Meet Dr. Claire McCarthy, a toxicologist and science-writing enthusiast!

What is your scientific background?

I received my B.A. in Biochemistry, with a Minor in Biomedical Humanities, from Hiram College in May of 2011. In the summer, I started in the Toxicology Ph.D. program at the University of Rochester School of Medicine. In October of 2013, I passed my Ph.D. candidacy qualifying exam and received my Master’s degree. I am defending my thesis on June 13, 2017.

Why did you choose to become a scientist?

I chose to become a scientist because I loved learning about chemistry and biology, as well as wanted to help people through research.

How did you choose your field of study?

I chose to pursue an advanced degree in Toxicology after a summer undergraduate research experience. I had an internship in the lab of Dr. Paige Lawrence at the University of Rochester School of Medicine and Dentistry. Over the summer, I helped with a project examining how developmental exposure to BPA (a chemical that was often found in plastic bottles) affected responses a respiratory viral infection. As I read about the impact of environmental exposures on human health, I realized that I wanted to find out more about toxicology. The field combined my interest in biomedical science with my beliefs in protecting the environment and promoting sustainability.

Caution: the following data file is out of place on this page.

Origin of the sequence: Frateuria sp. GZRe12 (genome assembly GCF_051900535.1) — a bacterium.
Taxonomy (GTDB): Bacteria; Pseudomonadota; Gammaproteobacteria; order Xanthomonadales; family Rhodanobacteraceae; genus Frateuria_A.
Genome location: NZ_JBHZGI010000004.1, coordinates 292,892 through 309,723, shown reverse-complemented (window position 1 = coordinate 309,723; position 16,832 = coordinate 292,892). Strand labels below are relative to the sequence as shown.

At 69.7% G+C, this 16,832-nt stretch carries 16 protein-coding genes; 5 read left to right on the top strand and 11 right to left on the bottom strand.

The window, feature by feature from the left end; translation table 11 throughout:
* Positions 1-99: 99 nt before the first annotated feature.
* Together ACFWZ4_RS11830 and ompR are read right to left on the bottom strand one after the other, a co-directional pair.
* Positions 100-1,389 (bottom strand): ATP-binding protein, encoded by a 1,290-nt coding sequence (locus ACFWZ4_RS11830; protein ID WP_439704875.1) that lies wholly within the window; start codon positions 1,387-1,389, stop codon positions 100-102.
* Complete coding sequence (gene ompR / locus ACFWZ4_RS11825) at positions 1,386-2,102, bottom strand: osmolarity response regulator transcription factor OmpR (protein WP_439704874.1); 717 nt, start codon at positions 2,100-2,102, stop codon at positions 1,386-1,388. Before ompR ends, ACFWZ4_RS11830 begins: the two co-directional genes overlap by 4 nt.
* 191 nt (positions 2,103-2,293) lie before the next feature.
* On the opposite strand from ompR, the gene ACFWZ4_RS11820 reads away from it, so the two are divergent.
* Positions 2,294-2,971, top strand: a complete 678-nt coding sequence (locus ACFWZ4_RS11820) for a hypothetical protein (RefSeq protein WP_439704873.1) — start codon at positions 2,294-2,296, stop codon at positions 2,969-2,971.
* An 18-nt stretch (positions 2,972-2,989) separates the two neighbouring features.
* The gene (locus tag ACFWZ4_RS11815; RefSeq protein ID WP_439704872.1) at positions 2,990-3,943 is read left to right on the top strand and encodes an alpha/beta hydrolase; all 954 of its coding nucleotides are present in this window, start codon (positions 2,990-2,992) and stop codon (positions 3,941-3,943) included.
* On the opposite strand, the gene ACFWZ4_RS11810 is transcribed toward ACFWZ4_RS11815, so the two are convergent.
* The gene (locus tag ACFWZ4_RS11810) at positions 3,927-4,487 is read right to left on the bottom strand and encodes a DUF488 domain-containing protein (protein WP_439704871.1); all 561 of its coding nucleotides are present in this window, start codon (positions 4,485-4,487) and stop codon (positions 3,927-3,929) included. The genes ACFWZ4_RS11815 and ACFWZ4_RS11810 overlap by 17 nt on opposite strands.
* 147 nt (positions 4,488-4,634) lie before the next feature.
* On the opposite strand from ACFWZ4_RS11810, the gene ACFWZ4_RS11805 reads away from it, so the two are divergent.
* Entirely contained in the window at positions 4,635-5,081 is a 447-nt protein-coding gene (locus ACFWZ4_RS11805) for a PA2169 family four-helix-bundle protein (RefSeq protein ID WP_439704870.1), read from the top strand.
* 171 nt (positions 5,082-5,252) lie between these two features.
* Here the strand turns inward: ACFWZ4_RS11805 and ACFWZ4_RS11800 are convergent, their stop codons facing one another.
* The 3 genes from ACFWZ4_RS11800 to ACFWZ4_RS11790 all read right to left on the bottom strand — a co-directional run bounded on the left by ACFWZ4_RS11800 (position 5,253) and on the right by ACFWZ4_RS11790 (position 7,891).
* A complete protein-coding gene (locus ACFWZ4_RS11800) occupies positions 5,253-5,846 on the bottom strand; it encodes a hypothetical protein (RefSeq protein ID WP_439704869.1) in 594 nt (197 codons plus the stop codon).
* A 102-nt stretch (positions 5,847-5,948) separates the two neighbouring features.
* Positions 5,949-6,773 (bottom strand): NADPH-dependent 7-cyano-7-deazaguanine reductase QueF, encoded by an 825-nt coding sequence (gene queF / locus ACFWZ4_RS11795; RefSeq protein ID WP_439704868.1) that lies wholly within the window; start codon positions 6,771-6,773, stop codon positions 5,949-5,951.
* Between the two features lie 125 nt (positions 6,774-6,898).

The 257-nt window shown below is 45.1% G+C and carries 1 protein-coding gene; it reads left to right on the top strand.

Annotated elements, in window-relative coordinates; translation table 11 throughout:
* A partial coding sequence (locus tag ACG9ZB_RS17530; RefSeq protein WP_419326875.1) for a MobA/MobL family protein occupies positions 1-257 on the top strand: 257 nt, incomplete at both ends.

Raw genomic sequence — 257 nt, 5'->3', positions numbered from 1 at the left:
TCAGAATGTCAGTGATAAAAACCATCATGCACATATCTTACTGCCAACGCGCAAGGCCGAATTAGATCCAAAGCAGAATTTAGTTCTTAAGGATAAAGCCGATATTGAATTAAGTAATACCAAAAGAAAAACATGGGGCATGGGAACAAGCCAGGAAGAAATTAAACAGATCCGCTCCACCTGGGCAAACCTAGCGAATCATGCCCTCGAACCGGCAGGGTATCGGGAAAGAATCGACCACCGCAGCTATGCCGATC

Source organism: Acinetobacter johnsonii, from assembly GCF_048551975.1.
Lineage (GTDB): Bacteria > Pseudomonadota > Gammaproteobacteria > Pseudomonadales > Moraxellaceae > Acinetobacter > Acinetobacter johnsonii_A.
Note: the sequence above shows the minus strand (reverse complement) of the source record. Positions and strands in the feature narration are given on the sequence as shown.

Which topic are you working on at the moment? Why did you choose this topic and how do you think you’ll make a difference?